Hurricane Preparation Is A Yearlong Process For The World's Largest Medical Center
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With its location near the Gulf of Mexico, the Texas Medical Center has a long history of preparing for hurricanes and tropical storms. Over the last decade, the Medical Center, the world's largest medical complex, has invested more than $55M in flood, water and emergency preparation, TMC CEO Bill McKeon told Bisnow.
"It only takes one to devastate a major area," McKeon said.
In 2001, the TMC took a $2B hit from Tropical Storm Allison, which included the destruction of years of research, the loss of animals and structural damage. Since then, healthcare systems across the center have invested millions in a sophisticated floodgate network and other improvements. Many also relocated and elevated underground emergency generators and switching gear to avoid loss during flooding.
While there were no extreme weather events in 2018 like Hurricane Harvey the previous year, the chances of hurricane and flooding have become more prevalent, McKeon said. Harvey dropped 51 inches of rain over five days, which set a record for the largest amount of rainfall from a single storm anywhere in the continental United States. However, the TMC reported minimal damage compared to other parts of the city.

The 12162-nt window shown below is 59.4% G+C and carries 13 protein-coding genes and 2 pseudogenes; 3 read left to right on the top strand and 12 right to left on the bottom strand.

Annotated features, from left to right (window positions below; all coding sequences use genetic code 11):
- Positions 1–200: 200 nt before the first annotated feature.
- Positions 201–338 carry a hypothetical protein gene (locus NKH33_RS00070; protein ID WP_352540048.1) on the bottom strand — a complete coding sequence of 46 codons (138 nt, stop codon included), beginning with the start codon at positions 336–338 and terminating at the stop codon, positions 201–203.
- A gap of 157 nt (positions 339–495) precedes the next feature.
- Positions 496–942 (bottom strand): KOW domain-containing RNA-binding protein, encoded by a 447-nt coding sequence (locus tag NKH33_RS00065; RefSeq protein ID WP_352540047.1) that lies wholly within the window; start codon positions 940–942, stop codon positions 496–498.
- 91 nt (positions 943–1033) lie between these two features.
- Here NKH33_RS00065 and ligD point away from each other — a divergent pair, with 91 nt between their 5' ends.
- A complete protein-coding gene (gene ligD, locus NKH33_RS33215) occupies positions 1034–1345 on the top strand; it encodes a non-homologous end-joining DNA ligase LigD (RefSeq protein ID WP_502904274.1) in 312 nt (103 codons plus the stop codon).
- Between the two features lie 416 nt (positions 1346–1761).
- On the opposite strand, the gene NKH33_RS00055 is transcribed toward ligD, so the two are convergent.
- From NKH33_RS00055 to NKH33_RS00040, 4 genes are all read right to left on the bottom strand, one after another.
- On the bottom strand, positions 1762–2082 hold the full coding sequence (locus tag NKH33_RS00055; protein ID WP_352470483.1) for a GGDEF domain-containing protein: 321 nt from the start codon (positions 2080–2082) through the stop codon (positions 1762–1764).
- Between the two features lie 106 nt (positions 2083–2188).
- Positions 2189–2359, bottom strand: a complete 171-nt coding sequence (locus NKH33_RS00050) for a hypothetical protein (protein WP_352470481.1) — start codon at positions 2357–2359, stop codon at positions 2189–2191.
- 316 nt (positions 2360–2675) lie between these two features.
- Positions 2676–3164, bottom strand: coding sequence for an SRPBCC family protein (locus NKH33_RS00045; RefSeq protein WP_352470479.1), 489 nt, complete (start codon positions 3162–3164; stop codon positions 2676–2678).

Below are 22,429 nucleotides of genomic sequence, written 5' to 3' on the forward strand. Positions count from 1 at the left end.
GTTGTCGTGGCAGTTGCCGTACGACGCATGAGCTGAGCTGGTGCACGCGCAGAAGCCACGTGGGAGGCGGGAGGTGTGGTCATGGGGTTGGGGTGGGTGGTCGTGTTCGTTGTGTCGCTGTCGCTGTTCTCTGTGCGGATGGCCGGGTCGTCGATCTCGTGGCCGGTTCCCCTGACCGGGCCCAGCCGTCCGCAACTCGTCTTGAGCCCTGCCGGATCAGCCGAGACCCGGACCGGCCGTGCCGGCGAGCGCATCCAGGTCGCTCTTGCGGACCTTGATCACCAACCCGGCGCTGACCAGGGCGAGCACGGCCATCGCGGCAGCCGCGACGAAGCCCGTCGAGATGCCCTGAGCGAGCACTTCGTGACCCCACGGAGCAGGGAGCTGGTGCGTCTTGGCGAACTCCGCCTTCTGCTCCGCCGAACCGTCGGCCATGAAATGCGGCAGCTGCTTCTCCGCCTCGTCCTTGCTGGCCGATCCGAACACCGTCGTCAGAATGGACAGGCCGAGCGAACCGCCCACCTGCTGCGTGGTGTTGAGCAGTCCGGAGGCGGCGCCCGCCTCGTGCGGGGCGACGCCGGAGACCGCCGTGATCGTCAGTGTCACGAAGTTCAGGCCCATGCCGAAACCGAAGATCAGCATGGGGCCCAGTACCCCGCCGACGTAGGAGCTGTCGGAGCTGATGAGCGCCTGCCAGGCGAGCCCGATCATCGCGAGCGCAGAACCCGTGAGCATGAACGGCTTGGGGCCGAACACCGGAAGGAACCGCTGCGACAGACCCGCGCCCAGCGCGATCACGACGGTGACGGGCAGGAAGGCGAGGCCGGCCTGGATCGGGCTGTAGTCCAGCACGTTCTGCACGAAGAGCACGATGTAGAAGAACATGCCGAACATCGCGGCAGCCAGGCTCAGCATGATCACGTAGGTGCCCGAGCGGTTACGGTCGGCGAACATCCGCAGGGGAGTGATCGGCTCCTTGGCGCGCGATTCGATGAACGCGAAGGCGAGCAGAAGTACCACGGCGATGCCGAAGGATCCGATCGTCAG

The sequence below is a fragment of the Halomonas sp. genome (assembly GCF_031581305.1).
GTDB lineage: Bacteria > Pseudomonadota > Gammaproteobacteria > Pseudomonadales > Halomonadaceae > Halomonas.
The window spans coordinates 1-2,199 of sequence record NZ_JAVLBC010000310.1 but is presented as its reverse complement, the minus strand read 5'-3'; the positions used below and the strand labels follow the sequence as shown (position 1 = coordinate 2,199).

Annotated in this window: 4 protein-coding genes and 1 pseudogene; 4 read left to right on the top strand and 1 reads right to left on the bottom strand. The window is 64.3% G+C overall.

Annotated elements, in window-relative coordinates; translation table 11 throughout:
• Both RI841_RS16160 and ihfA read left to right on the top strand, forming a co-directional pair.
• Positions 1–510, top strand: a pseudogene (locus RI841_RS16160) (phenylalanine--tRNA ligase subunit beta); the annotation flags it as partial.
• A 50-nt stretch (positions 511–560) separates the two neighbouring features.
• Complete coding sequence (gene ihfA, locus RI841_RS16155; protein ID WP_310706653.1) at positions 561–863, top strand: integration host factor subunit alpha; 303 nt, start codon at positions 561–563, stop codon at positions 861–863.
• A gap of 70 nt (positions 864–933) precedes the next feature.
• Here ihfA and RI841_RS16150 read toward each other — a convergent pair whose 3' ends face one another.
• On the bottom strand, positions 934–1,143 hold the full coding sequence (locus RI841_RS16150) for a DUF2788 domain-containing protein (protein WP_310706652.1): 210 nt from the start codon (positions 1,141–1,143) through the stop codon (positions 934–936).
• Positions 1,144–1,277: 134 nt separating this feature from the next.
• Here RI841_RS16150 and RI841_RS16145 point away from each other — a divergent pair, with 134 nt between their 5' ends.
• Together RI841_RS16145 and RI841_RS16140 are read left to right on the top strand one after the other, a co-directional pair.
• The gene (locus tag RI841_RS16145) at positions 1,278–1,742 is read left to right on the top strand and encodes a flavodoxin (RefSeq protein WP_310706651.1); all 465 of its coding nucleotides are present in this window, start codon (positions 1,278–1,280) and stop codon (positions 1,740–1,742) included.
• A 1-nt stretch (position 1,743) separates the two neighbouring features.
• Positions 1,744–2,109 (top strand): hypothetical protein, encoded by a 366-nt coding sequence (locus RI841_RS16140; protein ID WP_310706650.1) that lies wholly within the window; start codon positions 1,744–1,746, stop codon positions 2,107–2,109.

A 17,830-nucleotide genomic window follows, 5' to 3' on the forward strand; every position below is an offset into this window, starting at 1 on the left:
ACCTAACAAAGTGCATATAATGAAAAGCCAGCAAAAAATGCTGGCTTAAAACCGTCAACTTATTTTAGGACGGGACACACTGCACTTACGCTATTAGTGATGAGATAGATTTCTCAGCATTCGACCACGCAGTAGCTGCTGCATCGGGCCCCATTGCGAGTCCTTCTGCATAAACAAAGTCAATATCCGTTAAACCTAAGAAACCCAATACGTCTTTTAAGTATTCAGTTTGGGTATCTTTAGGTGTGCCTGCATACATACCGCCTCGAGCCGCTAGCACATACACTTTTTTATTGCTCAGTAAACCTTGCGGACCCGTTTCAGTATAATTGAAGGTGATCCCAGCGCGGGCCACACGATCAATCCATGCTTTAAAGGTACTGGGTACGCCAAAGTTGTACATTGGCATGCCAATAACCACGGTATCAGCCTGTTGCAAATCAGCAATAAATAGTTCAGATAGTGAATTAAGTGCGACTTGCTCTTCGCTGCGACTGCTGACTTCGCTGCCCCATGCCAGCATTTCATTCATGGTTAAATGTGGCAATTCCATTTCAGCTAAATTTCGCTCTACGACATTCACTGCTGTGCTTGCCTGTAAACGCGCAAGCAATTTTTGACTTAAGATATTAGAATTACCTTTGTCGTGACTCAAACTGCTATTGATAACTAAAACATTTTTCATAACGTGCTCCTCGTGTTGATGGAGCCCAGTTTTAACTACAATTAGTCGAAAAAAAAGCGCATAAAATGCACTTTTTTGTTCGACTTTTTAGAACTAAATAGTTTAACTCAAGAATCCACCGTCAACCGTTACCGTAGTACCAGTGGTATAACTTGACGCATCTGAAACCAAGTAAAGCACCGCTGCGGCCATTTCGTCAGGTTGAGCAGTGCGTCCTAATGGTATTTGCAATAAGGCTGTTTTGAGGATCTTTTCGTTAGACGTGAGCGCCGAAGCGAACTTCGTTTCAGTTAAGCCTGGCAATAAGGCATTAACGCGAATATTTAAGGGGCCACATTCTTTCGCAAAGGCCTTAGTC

As a storm makes landfall, the TMC reduces activity like rescheduling non-life-threatening procedures, but it never completely shuts down. A ride-out team is assembled and expected to stay at work for two to three days until a replacement team can safely get to the campus, McKeon said.
After the storm, hospitals are one of the main places people need to get to, but unknown road conditions can be dangerous. TMC has eight helicopters running nonstop in different parts of the city ready to assist and take the injured to the TMC.
Healthcare systems have added submarine doors, which are steel barriers sealed with rubber blades, to buildings and have purchased military surplus high-water vehicles. The TMC team has also recognized flood-prone areas in the center and blocks off those streets during and after a storm. Many accidents happen when people try to drive through high waters without understanding how deep they are.
McKeon said it is critical to test hurricane preparation procedures regularly.
"We have become vigilant in our efforts," he said. "We think about this all the time. We know when the water is coming."